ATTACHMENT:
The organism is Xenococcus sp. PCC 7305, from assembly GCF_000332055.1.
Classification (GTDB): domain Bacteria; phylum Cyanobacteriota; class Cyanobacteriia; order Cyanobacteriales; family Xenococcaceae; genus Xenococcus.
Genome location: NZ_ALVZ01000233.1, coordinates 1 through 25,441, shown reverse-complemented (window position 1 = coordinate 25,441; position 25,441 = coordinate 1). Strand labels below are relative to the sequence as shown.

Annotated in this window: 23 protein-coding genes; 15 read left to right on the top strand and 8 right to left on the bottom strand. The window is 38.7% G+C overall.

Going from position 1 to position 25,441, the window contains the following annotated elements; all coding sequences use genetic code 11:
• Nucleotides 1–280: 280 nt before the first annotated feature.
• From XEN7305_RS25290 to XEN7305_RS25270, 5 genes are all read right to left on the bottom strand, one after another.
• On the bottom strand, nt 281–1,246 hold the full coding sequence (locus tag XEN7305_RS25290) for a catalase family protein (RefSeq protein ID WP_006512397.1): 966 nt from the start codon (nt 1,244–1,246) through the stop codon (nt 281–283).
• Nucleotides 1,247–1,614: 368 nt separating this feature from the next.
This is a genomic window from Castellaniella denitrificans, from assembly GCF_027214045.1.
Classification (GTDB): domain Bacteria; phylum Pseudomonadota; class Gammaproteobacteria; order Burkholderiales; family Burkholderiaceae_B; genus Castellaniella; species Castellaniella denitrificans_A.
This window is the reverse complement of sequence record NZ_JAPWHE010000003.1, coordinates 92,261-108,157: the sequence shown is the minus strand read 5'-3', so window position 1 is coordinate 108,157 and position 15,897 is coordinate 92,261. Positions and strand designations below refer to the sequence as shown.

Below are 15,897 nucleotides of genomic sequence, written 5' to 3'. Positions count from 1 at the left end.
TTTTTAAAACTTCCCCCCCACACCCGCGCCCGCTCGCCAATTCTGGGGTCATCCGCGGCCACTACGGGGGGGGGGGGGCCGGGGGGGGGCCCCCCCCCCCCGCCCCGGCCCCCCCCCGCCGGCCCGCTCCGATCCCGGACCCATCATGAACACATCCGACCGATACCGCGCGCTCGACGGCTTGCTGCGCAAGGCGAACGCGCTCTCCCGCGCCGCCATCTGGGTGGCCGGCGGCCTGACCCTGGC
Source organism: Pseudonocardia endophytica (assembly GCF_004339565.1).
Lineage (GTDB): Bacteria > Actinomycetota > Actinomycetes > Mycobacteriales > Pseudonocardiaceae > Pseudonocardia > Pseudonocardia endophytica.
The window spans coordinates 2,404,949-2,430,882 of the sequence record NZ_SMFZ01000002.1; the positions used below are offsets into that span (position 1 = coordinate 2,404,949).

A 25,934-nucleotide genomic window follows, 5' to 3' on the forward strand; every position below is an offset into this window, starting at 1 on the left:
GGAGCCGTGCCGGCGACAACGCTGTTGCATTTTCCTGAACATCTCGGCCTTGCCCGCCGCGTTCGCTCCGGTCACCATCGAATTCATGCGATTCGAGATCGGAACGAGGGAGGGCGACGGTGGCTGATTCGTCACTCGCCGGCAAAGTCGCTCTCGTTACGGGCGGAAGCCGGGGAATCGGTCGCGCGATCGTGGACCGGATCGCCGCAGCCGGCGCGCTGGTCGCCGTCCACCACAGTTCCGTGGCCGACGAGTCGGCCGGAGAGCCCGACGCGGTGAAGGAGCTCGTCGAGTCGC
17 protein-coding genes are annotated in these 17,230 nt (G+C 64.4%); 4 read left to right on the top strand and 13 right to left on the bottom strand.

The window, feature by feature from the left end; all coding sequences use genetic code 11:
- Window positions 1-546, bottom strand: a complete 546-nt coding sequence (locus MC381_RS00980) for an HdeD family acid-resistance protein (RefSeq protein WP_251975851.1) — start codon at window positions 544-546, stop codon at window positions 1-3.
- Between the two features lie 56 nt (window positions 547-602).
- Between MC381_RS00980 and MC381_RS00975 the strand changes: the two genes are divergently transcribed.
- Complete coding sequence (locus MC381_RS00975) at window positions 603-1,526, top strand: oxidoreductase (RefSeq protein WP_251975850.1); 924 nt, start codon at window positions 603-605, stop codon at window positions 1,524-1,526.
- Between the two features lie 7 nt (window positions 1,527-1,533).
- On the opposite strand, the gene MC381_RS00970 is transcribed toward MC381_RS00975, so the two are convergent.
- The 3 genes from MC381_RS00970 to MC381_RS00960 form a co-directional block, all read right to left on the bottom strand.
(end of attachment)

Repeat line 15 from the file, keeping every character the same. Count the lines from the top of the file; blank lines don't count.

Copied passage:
Source organism: Pseudonocardia endophytica (assembly GCF_004339565.1).